Raymond Carver: A Writer's Life (Google eBook)
The first biography of america’s best-known short story writer of the late twentieth century.
The London Times called Raymond Carver "the American Chekhov." The beloved, mischievous, but more modest short-story writer and poet thought of himself as "a lucky man" whose renunciation of alcohol allowed him to live "ten years longer than I or anyone expected."
In that last decade, Carver became the leading figure in a resurgence of the short story. Readers embraced his precise, sad, often funny and poignant tales of ordinary people and their troubles: poverty, drunkenness, embittered marriages, difficulties brought on by neglect rather than intent. Since Carver died in 1988 at age fifty, his legacy has been mythologized by admirers and tainted by controversy over a zealous editor’s shaping of his first two story collections.
Carol Sklenicka penetrates the myths and controversies. Her decade-long search of archives across the United States and her extensive interviews with Carver’s relatives, friends, and colleagues have enabled her to write the definitive story of the iconic literary figure. Laced with the voices of people who knew Carver intimately, her biography offers a fresh appreciation of his work and an unbiased, vivid portrait of the writer.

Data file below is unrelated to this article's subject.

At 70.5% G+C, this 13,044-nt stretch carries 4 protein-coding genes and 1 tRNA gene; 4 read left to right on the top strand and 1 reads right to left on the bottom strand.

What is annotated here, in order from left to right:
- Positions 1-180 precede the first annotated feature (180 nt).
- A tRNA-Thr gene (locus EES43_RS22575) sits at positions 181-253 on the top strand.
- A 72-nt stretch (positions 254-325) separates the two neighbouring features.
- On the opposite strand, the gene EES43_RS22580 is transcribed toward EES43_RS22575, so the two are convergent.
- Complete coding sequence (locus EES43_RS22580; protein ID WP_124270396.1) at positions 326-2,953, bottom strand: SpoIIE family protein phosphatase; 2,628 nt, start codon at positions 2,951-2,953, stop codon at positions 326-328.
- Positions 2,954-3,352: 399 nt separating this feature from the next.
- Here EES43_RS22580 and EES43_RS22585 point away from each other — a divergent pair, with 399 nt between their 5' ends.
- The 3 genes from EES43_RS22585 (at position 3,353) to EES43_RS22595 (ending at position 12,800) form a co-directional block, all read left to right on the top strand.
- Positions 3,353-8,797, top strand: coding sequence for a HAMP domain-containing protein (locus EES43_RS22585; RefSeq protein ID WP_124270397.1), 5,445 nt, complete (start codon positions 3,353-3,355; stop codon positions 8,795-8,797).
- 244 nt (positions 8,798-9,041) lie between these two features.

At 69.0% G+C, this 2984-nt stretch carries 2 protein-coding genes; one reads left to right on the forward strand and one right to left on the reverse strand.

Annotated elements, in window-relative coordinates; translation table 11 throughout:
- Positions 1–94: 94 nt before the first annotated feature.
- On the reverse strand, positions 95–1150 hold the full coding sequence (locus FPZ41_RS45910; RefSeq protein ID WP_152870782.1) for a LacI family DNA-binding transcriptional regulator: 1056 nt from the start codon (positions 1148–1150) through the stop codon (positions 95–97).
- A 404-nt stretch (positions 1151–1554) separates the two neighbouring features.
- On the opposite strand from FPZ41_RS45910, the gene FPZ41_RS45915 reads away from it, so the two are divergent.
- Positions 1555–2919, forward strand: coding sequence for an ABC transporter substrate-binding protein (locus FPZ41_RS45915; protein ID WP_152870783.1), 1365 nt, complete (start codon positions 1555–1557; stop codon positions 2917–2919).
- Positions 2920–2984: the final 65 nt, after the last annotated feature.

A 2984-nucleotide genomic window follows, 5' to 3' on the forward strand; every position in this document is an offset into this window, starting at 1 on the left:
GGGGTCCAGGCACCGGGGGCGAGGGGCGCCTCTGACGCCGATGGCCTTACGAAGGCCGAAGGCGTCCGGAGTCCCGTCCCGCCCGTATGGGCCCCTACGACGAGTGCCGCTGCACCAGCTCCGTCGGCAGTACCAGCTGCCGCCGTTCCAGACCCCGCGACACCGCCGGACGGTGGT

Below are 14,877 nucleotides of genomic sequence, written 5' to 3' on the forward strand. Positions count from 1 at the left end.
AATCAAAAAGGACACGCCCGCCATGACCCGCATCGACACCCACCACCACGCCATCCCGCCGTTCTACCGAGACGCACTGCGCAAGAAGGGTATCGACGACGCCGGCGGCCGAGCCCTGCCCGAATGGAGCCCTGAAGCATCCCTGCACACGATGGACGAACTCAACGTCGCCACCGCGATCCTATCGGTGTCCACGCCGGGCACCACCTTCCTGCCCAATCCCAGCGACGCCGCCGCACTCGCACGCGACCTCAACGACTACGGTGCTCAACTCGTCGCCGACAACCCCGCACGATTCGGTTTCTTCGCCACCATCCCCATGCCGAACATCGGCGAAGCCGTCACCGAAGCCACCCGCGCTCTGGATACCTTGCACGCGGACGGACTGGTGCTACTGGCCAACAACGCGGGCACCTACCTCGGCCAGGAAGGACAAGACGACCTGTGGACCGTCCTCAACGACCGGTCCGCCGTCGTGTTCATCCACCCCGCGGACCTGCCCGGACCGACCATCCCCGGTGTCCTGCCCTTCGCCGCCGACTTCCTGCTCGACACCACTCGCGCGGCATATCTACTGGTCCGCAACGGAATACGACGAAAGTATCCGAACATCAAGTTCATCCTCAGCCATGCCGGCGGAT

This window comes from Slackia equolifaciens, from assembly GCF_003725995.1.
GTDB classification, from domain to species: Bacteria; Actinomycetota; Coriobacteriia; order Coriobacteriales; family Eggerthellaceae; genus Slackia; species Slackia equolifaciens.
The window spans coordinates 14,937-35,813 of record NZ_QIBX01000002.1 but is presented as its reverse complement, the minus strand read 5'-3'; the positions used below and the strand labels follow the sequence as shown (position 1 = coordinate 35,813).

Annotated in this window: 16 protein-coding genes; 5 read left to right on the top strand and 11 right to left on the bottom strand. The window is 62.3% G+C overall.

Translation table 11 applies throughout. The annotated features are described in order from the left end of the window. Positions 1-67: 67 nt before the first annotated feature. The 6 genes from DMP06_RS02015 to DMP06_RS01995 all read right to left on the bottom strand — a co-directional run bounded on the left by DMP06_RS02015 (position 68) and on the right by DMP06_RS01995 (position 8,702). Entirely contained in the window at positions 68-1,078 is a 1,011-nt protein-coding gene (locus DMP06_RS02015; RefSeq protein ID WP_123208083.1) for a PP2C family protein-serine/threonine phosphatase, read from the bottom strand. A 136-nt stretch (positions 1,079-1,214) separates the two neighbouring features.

What people are saying - Write a review
LibraryThing ReviewUser Review - jphamilton - LibraryThing
This biography was written twenty years after this renowned "Chekhov of middle America" (as some have called him) died at age fifty. And, I waited a couple, three years, after buying the hardback to ... Read full review
Review: Raymond Carver: A Writer's LifeUser Review - Kevin - Goodreads
If the generation just before them was "the greatest", those born in the 1930s were something different entirely. They were caught between the nobility of those who fought in WW II, and those who ... Read full review
Will You Please Be Quiet Please?
Celebrated and Homeless
What We Talk About When We Talk About Love
Grinding and Sharpening
Were Those Actual Miles?
Reading Mark Twain in Tel Aviv
The Sixties End
A Friend in New York
success and dIscontent
A Story in Esquire
The Illusion of Freedom
Astounding and Amazing Times